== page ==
Can Respir J evolution of sputum cytometry to assess bronchitis Hui Fang Lim MBBS MMed MRCPUK 0 2 Parameswaran Nair FRCPC 1 2 0 Division of Respiratory & Critical Care Medicine, National University Hospital , Singapore 1 Firestone Institute for Respiratory Health , St Joseph's 2 Healthcare & McMaster University , Hamilton, Ontario irway inflammation is not routinely assessed in the management of airway diseases such as asthma, chronic obstructive pulmonary disease or chronic cough. This is an important limitation because the pathogenesis of airway disease includes three nonoverlapping components: airway inflammation (ie, bronchitis); airflow obstruction; and hyper-responsiveness (1). Bronchitis can be measured noninvasively by sputum cell counts, the fraction of exhaled nitric oxide (FENO) and exhaled breath measurements (2). Sputum cell count quantification has been shown to have important clinical use in reducing eosinophilic asthma exacerbations (3,4), guiding treatment and selecting patients for treatment with biologics (5). Athough exhaled nitric oxide can predict steroid responsiveness in patients with mild airway diseases (6), it may have less clinical applicability, particularly in patients with severe airway diseases because it may not be directly related to the degree of sputum eosinophilia (7) and, thus, may not be able to monitor disease and titrate treatment (8). Sputum cell counts can help advance our understanding of different endophenotypes and their pathobiological pathways in conditions such as asthma and chronic obstructive lung disease (9,10). Compared with FENO, sputum cell counts provide information on the type (eosinophilic versus neutrophilic) and degree of airway inflammation. This will increase our understanding of various endophenotypes - especially the severe and treatment-refractory types - to help physicians predict response to novel therapies and, importantly, to allocate the appropriate treatment to the correct patient. - A applicable in western Canada and at elevated altitude. Appropriate statistical methods were used, although the sample size was not justified and the lower sample size compared with previous studies may have contributed to the slightly higher variability in cell counts observed in this study. A ?normal? reference range may vary according to demographic factors, comorbidities and exposure to environmental influences such as pollution and smoking. The study by Belda et al ( 16 ) reported a higher total and absolute neutrophil cell count compared with the other studies. It was conducted in Hamilton (Ontario) and may have been skewed by the ambient pollution of an industrialized city and by prevailing climatic conditions that may affect the neutrophil and macrophage counts ( 20 ). They also reported increased sputum eosinophilia with atopy and female sex. The study by Thomas et al ( 18 ) found that the sputum neutrophil differential counts increased significantly with age. Yet, it is reassuring that the central measures and variances reported from these centres from three different continents are remarkably similar. Currently, there are several limitations in the routine sputum processing methods in practice: first, sputum specimens must be examined within 2 h; second, as described above, it requires multiple steps; and third, it requires a certified technologist trained in the examination of cell counts for it to be standardized, reliable and real time. Refrigeration at 4?C can preserve cell morphology and accuracy of cell counts for up to 9 h ( 21 ). Sputum fixation or preservation of sputum may extend the time between collection and processing by allowing sputum examination to be delayed for up to 72 h ( 22,23 ), thus facilitating transport to a dedicated laboratory for subsequent examination. Sputum can be preserved in 10% buffered formalin or 2% paraformaldehydedithiothreitol fixative. The preservatives may increase cellular counts by rapidly inactivating cellular enzymes and by stabilizing cell membranes, thus resulting in increased cell recovery. However, the effect of preservation on total expectorate compared with saliva-free expectorate may be different and this may affect the interobserver repeatability of cell differentials ( 24 ). Thus, it is important to note that the normal reference range using the preservation methods described in the article by Davidson et al ( 19 ) may be slightly different from the methods that examine freshly expectorated sputum; however, the differences may not be clinically relevant. This method may help to promote widespread use of sputum analysis in clinical practice and research, and remove one barrier from its implementation in the routine care of patients with airway diseases. In the future, development of a point-ofcare biomarker for bronchitis would further enhance its widespread adoption and clinical application ( 25 ). Dr Nair is supported by a Canada Research Chair in Discloure: 1 Rosi E, Ronchi MC, Grazzini M, et al. Sputum analysis, bronchial hyperresponsiveness, and airway function in asthma: Results of a factor analysis. J Allergy Clin Immunol 1999;103:232-7. 2 Nair P, Hargreave FE. Measuring bronchitis in airway diseases: Clinical implementation and application: Airway hyperresponsiveness in asthma: Its measurement and clinical significance. Chest 2010;138:38S-43S. Lim and Nair MEDIATORS INFLAMMATION The Scientiifc World Journal Hindawi Publishing Corporation ht p:/ Hindawi Publishing Corporation ht p:/ Journal of Diabetes Research Disease Markers Journal of Hindawi Publishing Corporation ht p:/ Immunology Research PPAR Research Hindawi Publishing Corporation ht p:/ Submit your manuscr ipts Obesity Journal of Ophthalmology Hindawi Publishing Corporation ht p:/ Stem Cells International Hindawi Publishing Corporation ht p:/ Evidence-Based Complementary Alternative Medicine and Journal of Oncology Disease nal and Mathematical Methods Hindawi Publishing Corporation ht p:/ AIDS and 3. Jayaram L , Pizzichini MM , Cook RJ , et al. Determining asthma treatment by monitoring sputum cell counts: Effect on exacerbations . Eur Respir J 2006 ; 27 : 483 - 94 . 4. 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Am J Respir Crit Care Med 1996 ; 154 : 308 - 17 . 15. Chaboillez S , Dasgupta A , Prince P , et al. A kit to facilitate and standardize the processing of sputum for measurement of airway inflammation . Can Respir J 2013 ; 20 : 248 - 52 . 16. Belda J , Leigh R , Parameswaran K , et al. Induced sputum cell counts in healthy adults . Am J Respir Crit Care Med 2000 ; 161 : 475 - 8 . 17. Spanevello A , Confalonieri M , Sulotto F , et al. Induced sputum cellularity . Am J Respir Crit Care Med 2000 ; 162 : 1172 - 4 . 18. Thomas RA , Green RH , Brightling CE , et al. The influence of age on induced sputum differential cell counts in normal subjects . Chest 2004 ; 126 : 1811 - 4 . 19. Davidson WJ , The S , Leigh R. Establishing a normal range for induced sputum counts in Western Canada . Can Respir J 2013 ; 20 : 424 - 8 . 20. Wallace J , Nair P , Kanaroglou P . Atmospheric remote sensing to detect effects of temperature inversions on sputum cell counts in airway diseases . Environ Res 2010 ; 110 : 624 - 32 . 21. Efthimiadis A , Jayaram L , Weston S , Carruthers S , Hargreave FE . Induced sputum: Time from expectoration to processing . Eur Respir J 2002 ; 19 : 706 - 8 . 22. Kelly MM , Hargreave FE , Cox G. A method to preserve sputum for delayed examination . Eur Respir J 2003 ; 22 : 996 - 1000 . 23. Hasan SA , Traves SL , Leigh R , Kelly MM . A method to allow preservation and delayed examination of induced unselected sputum . Am J Respir Crit Care Med 2010 ; 181 : A4276 . 24. Pizzichini E , Pizzichini MM , Efthimiadis A , Hargreave FE , Dolovich J . Measurement of inflammatory indices in induced sputum: Effects of selection of sputum to minimize salivary contamination . Eur Respir J 1996 ; 9 : 1174 - 80 . 25. Wheelock CE , Goss VM , Balgoma D , et al. Application of 'omics technologies to biomarker discovery in inflammatory lung diseases . Eur Respir J 2013 ; 42 : 802 - 25 .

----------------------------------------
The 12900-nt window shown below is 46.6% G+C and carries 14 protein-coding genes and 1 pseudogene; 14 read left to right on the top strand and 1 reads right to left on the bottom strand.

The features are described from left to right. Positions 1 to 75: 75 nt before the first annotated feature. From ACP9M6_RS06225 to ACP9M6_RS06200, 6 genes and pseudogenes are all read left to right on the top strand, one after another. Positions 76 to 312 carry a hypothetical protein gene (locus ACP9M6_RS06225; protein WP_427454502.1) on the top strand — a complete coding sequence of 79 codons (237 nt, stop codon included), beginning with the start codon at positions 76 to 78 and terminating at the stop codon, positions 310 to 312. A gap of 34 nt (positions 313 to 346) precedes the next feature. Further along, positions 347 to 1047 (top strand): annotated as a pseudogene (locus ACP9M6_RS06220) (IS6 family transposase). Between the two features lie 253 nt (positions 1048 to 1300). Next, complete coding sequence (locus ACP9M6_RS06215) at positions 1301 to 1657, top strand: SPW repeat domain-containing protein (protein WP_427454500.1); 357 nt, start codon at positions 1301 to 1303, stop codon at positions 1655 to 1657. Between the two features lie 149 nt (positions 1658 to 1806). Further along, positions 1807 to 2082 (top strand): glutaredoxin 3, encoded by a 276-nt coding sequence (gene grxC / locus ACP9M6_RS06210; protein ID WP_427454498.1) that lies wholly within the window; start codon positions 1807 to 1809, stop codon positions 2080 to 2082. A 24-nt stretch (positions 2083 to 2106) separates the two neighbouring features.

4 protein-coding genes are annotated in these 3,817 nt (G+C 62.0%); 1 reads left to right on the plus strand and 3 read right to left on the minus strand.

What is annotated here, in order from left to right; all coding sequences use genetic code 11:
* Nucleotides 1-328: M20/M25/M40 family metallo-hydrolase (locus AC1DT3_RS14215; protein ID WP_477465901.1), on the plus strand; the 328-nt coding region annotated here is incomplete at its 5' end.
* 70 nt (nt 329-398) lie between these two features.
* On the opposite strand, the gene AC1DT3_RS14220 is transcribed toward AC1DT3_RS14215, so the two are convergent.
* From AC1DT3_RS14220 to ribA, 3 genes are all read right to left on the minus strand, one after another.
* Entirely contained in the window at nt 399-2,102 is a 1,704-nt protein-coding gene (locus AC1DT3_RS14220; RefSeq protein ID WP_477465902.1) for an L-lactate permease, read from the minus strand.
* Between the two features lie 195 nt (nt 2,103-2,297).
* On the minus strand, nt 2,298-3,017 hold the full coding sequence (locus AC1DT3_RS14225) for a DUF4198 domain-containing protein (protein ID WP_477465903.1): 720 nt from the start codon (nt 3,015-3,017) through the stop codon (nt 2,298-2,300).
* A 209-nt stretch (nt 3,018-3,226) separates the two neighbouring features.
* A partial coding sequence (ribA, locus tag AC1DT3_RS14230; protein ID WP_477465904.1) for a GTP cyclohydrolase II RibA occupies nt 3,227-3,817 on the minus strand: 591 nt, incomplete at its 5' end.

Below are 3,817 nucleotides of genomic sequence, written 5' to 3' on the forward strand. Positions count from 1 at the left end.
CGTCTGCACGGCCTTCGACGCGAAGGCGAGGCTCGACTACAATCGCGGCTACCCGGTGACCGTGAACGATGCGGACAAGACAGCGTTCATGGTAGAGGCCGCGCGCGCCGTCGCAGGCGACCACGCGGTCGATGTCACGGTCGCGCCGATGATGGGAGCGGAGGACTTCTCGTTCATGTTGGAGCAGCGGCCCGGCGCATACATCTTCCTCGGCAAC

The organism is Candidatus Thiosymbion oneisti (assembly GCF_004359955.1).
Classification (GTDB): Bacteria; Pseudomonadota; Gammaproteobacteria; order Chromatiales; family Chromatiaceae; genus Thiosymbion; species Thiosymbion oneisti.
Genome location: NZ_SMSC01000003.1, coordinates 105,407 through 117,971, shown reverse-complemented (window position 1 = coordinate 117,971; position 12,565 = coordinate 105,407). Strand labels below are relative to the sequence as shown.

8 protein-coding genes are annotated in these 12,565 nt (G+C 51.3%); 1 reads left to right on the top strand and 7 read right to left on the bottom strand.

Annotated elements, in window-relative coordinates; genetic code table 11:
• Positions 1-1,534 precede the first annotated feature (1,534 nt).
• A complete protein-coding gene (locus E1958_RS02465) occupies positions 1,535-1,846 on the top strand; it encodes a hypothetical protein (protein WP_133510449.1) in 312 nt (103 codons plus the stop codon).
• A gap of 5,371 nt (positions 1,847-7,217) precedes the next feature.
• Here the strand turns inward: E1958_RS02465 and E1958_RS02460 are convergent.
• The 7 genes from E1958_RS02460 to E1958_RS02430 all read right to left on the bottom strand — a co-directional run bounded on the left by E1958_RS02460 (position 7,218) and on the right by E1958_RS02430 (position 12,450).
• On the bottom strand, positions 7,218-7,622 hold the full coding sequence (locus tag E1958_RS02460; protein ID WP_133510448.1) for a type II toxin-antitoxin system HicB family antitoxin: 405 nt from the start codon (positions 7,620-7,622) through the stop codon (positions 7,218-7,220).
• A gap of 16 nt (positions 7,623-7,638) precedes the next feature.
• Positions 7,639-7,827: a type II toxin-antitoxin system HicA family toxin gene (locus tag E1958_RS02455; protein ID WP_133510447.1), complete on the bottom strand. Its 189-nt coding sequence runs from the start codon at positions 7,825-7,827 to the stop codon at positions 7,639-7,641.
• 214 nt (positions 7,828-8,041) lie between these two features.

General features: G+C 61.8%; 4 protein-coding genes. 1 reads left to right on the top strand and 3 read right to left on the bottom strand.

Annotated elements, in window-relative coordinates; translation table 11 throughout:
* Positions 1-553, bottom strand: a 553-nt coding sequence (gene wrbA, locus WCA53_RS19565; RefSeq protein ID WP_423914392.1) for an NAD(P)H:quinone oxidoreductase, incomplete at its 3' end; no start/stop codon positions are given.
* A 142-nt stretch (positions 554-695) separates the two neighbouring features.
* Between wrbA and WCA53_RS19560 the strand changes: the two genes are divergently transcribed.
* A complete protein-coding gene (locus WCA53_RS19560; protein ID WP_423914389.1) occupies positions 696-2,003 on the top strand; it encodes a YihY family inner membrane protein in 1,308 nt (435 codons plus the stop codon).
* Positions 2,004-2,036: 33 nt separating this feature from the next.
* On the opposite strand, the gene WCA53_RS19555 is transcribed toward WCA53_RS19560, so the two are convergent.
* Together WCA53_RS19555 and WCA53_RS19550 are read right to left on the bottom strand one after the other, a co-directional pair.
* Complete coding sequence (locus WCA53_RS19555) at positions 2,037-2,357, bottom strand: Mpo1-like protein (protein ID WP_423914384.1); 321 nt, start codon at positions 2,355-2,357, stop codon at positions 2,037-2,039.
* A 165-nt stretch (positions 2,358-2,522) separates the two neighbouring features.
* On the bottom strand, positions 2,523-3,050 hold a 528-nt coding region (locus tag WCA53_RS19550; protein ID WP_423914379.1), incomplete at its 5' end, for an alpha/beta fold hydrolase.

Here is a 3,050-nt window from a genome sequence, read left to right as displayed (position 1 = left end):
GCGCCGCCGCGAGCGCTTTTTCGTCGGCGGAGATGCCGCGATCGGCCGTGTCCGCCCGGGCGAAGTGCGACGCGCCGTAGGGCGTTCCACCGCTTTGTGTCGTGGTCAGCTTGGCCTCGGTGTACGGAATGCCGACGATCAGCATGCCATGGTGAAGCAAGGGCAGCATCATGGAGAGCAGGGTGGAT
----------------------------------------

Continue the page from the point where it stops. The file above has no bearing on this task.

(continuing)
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Hui Fang Lim, Parameswaran Nair. The Evolution of Sputum Cytometry to Assess Bronchitis, Canadian Respiratory Journal, DOI: 10.1155/2013/927384